Adrenalin pulls Brendan Fevola through for third premiership

Deer Park full-forward Brendan Fevola shows his desperation in a hard tackle on Hoppers Crossing defender Jackson Viola. Picture Shawn Smits

Not even a broken sternum was going to stop Brendan Fevola from taking to the field on Sunday.

Fevola kicked four goals in Deer Park’s record-setting WRFL division 1 four-peat premiership win over Hoppers Crossing at the Whitten Oval.

And yet he was lauded by player-coach Marc Bullen for his defensive pressure and physicality around the contest, which was even more courageous once his condition was revealed in the post-game.

“I had a scan yesterday and it’s still broken,” Fevola said of the sternum injury, sustained against Altona in July.

“It’s actually really sore, but adrenalin got me through. Sometimes when you put your arm up, it doesn’t go up as high as it should.”

Fevola was thrilled to be able to “hang on the coat-tails” of Deer Park during its premiership run. The 35-year-old former AFL star linked up with the Lions to play alongside long-time mate Ryan Houlihan.

“The main reason I came over was to play with Hoops [Ryan Houlihan], and I got to play in a grand final with him,” Fevola said.

“He was a groomsman at my wedding.”

Fevola was thrilled that it happened at Deer Park. He felt right at home in the Lions’ den from the moment he set foot into the club.

“It’s just a ripping footy club – a real family club,” he said. “It’s special, especially coming from where they’ve come from – Goldy [president Mark McGoldrick] got the club from division 2, when they were a laughing stock, to four [flags] in a row [in division 1], which has never happened. It’s good to be a part of it.”

The big question over Fevola’s arrival at Deer Park centred on his impact on the forwards around him. It was already a potent attacking force, which had registered more than 150 points in the previous two grand finals, so it was a danger to mess with that chemistry.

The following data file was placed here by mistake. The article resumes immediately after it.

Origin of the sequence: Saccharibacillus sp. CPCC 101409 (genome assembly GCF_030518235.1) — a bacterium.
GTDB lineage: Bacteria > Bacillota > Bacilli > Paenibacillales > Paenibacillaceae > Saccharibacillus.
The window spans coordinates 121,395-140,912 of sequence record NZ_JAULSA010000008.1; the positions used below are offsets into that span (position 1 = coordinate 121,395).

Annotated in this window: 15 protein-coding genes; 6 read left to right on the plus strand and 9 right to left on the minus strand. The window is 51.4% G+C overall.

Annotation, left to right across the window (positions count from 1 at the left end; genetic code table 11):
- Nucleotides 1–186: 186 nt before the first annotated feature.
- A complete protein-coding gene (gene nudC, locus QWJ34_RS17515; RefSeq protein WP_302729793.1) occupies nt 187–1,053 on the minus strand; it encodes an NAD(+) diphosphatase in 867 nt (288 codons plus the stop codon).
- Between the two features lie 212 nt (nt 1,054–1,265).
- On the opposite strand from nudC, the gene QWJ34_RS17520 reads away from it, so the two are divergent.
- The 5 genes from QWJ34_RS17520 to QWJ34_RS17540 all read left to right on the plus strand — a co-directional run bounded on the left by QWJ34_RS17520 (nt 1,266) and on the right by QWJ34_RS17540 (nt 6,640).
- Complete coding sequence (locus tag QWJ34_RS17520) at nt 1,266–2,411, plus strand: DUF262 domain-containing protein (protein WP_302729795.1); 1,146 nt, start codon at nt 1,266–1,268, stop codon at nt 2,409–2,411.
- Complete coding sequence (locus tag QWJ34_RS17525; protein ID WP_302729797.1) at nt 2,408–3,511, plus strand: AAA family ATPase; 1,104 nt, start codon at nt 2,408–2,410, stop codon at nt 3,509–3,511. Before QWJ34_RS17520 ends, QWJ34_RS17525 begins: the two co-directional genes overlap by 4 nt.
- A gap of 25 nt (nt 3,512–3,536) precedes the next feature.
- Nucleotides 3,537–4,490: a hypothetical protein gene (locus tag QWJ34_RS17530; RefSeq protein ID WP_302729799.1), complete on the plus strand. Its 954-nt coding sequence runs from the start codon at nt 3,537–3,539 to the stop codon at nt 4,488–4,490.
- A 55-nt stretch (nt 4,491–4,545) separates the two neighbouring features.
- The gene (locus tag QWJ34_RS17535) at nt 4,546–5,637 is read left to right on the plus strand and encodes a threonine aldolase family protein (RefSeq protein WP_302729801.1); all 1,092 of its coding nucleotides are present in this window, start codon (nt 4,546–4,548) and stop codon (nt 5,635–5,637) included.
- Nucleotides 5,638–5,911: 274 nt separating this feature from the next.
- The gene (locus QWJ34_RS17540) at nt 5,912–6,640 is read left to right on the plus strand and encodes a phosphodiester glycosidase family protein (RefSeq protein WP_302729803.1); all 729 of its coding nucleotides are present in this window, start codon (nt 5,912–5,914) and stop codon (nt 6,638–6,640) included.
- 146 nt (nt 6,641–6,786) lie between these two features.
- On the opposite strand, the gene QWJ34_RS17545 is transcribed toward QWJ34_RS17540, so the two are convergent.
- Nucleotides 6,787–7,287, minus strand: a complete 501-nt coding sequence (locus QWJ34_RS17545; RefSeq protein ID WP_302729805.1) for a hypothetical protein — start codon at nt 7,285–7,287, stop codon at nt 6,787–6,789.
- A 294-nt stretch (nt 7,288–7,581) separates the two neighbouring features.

“Early on, we struggled a bit, and we didn’t have much synergy,” he said. “Once we all got it together, we did really work well together.”

After initial teething pains, Fevola proved a welcome addition to the forward line structure, and the club as a whole. He managed 50 goals in 11 games, but also offered leadership to other players and put the club on the map with his media commitments outside.

Even though he has only spent one season with Deer Park, Fevola has built up an affinity with other players. He could feel the pain of teammate Jack Purton-Smith, who pulled out of the grand final with a hamstring injury in the warm-up.

“I grabbed a medal off the bloke and put it around his neck, so he’s got a medal as well,” Fevola said. “It’s great for [Purton-Smith’s replacement] Jayke [Ewer], I don’t think there’s been too many blokes who have lost one in one day and played one the same day.”

It was Fevola’s third premiership, but he still had butterflies in his stomach pre-game.

“They’re all pretty special, whether you’re playing for Nar Nar Goon seconds, Deer Park or in the AFL,” he said. “I was that nervous this morning; my wife said: ‘What are you shaking for? You’re 35, you’ve done all this before’.

“But it doesn’t matter, it’s irrelevant. I spoke to Byrnesy [Shannon Byrnes] – he was nervous, everyone was nervous.

“We’re just glad we got out there and played some good footy.”

As for Fevola’s playing future, he will decide in the summer whether to go on. Meantime, he will just lap up the premiership celebrations.

“I don’t know, I’m getting old,” he said.

“I’ll have a think about it over the summer.

“It would be a good way to bow out.”